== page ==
Huawei founder and CEO Ren Zhengfei once predicted the Chinese tech giant would be hit so badly by the U.S. ban that it could earn US$30 billion less revenue for the year. That amount was later reduced to US$10 billion. On Tuesday (Nov 5), some five months after Mr. Ren first made the shocking prediction, Huawei revised down the total impact amount again.
Will Zhang, president of corporate strategy, now said Trump’s sanction move would actually knock less than US$10 billion off Huawei’s revenue. In fact, Huawei Technologies Co. expects its smartphone shipments to grow 20% next year (2020) – even if Google’s software continues to be blocked from its Android phones.
Some 6 months after Washington officially banned Huawei, the Chinese company is still alive and kicking. That’s a big deal considering key U.S. components and software like Google’s Android operating system, semiconductor design tools from Synopsys Inc. and Cadence Design Systems Inc. and radio frequency chips made by Qorvo and Skyworks remain off limit to Huawei.
In a latest twist, Huawei reveals that sourcing the hardware for smartphone manufacturing wasn’t a problem because of the availability of global supply. Mr. Zhang said – “There are many ways for our U.S. partners to find global solutions, rather than shipped from a single US-based source.” Apparently, the company has changed its strategy.
Based on the company’s new model which includes best and worst case scenarios, its smartphone growth could rise to roughly 20% under a moderate scenario. The best case projection would see a growth of a whopping 40%. Even in the worst case scenario, the smartphone shipment could see a small growth, something probably unimaginable to the Trump administration.
Huawei, which derives about half of its revenue from its smartphone business, has so far managed to sustain an admirable growth despite ongoing tech war between China and the U.S. After tech giant Huawei, the U.S. Commerce Department had added 28 Chinese public security bureaus and companies to a U.S. trade blacklist, apparently over the treatment of Uighur Muslims.
Those 28 Chinese agencies and companies included 8 of China’s top artificial intelligence (AI) companies. Hikvision, Dahua Technology and Megvii Technology were among 8 commercial groups on the list, all of which specialise in facial-recognition technology. Using human rights as the reason to punish Beijing and the Chinese companies was both hilarious and hypocritical.
Human rights groups and the UN say China has rounded up and detained more than 1-million Uighurs and other ethnic minorities in vast detention camps. And Trump administration had used that as the justification despite the fact that the United States had withdrawn from the UN Human Rights Council (UNHRC) in June 2018.
Heck, in the latest China-US tech war, even short video-sharing app TikTok has become the latest Chinese firm caught in the U.S. regulatory crossfire. TikTok, owned by Beijing ByteDance Technology Co, is now being investigated by Washington for the potential of “national security” threat, after its US$1 billion acquisition of U.S. social media app Musical.ly.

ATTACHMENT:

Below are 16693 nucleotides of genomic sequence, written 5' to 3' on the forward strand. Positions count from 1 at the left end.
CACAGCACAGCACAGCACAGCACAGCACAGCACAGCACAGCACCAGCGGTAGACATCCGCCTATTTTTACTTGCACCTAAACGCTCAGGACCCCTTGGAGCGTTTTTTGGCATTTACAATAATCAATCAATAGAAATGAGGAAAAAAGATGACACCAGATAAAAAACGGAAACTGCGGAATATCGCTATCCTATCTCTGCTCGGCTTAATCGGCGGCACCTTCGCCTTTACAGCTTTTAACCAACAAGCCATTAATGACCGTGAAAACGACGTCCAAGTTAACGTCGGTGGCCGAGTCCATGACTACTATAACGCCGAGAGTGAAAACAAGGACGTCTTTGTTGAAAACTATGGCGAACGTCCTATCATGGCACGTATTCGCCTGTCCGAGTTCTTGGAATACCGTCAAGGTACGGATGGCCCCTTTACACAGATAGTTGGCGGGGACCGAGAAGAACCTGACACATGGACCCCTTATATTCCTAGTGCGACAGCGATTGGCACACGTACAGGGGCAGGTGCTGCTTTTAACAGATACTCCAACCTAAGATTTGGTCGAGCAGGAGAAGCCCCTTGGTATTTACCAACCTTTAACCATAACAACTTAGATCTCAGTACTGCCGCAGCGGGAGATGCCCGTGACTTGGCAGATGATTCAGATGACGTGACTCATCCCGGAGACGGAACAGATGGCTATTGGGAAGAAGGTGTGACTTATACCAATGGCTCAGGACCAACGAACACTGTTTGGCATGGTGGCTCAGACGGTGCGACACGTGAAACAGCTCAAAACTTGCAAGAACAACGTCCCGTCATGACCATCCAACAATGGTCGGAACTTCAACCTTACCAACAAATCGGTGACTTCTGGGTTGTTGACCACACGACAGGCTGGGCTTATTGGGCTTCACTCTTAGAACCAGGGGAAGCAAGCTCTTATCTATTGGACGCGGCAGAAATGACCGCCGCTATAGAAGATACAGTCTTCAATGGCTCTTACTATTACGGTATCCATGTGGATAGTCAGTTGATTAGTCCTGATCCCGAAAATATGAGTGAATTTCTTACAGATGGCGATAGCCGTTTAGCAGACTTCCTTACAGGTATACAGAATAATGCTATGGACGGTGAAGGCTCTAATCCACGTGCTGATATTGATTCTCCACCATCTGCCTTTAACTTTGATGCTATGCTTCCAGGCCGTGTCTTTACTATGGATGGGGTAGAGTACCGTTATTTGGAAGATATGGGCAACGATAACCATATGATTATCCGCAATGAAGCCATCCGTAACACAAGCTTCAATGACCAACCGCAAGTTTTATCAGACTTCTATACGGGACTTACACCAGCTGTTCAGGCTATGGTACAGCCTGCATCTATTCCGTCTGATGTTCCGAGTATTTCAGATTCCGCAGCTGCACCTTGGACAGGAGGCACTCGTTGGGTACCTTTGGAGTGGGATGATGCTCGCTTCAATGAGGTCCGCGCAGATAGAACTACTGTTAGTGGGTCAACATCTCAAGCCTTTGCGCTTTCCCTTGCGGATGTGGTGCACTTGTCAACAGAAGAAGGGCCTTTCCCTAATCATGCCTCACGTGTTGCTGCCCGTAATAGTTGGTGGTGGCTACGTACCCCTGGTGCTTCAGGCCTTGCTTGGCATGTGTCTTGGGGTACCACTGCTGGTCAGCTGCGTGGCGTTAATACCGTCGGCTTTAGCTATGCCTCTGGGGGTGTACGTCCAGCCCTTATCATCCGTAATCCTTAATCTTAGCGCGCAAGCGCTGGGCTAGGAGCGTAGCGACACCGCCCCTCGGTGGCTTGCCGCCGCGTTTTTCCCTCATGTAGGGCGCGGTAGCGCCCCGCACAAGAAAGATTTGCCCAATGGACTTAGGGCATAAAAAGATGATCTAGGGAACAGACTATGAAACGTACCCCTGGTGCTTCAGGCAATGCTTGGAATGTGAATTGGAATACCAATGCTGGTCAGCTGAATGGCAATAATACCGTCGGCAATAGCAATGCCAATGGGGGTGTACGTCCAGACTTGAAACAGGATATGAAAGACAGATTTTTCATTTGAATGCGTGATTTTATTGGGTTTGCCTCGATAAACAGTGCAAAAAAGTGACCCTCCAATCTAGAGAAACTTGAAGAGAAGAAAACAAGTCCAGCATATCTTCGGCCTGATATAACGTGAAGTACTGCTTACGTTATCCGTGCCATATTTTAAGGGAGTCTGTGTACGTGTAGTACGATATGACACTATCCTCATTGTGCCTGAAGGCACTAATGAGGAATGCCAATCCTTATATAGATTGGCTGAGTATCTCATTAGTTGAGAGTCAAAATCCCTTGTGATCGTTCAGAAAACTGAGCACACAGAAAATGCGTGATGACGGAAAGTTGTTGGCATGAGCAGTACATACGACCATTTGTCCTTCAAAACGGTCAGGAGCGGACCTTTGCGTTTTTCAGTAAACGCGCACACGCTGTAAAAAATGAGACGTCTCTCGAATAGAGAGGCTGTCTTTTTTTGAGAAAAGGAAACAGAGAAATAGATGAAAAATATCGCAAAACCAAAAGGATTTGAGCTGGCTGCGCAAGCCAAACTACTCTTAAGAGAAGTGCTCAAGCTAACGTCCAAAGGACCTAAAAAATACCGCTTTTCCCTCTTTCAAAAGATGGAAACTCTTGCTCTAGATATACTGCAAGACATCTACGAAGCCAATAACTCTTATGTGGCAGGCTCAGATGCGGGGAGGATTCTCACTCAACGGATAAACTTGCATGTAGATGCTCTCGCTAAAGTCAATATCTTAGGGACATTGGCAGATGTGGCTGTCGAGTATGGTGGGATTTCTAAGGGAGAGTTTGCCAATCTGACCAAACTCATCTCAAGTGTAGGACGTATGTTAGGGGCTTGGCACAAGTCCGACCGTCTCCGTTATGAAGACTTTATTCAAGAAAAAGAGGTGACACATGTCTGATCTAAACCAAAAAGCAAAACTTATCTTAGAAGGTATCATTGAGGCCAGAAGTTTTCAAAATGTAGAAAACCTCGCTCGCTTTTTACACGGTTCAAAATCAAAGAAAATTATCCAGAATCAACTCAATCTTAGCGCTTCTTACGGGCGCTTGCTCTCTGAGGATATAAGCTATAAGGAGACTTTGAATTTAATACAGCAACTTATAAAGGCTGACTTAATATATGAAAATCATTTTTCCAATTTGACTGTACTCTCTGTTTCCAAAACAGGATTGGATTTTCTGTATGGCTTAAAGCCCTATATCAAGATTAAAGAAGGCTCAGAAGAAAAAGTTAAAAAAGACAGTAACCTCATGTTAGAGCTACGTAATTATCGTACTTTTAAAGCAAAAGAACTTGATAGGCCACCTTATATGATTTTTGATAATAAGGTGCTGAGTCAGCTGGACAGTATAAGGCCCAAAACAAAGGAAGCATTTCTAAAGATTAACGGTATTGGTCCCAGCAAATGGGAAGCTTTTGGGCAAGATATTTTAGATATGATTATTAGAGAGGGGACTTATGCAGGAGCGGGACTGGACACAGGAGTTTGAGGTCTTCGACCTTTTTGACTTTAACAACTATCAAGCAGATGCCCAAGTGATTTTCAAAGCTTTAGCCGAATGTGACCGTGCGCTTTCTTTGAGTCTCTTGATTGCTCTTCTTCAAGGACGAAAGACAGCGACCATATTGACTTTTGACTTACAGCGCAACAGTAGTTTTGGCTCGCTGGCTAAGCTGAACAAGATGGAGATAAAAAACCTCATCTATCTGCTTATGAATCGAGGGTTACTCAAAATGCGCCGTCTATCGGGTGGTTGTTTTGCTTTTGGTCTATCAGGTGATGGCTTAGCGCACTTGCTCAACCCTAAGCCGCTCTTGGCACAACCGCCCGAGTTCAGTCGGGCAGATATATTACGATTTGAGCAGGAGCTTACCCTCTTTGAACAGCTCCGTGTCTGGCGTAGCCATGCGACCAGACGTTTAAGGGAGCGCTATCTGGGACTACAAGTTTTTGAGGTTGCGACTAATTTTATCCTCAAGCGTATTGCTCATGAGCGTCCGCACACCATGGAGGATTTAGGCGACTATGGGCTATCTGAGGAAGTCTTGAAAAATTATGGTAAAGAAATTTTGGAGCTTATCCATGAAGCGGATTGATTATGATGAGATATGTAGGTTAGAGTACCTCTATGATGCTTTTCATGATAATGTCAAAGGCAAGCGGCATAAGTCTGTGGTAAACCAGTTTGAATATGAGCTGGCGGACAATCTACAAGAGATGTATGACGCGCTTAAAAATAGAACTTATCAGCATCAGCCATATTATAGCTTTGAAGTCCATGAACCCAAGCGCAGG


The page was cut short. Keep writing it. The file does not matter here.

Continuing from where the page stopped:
According to analytics firm Sensor Tower, TikTok is one of the world’s most popular apps with more than 1 billion downloads globally. The app, the first Chinese-developed consumer app to achieve international scale, is currently ranked fourth behind Facebook, Instagram and Snapchat as the most used social app in the U.S. Google Play Store.
Anyway, the worst could be over soon for Huawei, if the remarks by Commerce Secretary Wilber Ross is any indicator. As talks between China and U.S. over a long-disputed trade deal are moving forward positively, Ross said on Sunday (Nov 3) that licenses for United States companies to sell components to the Chinese telecom giant are coming “very shortly”.
By now, Trump should realise that its efforts to contain the Huawei’s meteoric rise may not be working. Last month (Oct 16), the tech giant announced it had signed more than 60 commercial 5G contracts “with leading global carriers” and shipped more than 400,000 5G base stations to global markets to date – clearest proof that it continues enjoying rapid growth despite sanctions and restrictions.
Huawei also revealed that “more than 700 cities, 228 Fortune Global 500 companies, and 58 Fortune Global 100 companies had selected Huawei as their partner for digital transformation.” Revenue for the first three quarters of 2019 was 610.8 billion Yuan (US$86.2 billion), up 24% year-on-year, despite the Chinese company being blacklisted.
In mainland China, its smartphone shipments jumped 66% in the third quarter, although it only rose about 18% abroad. Not only is Huawei unstoppable, the ban has hurt U.S. corporations. Ross admitted that the government has received260 requests from American companies to be granted exemption so that licenses could be approved for them to do business with China.
– Finance Twitter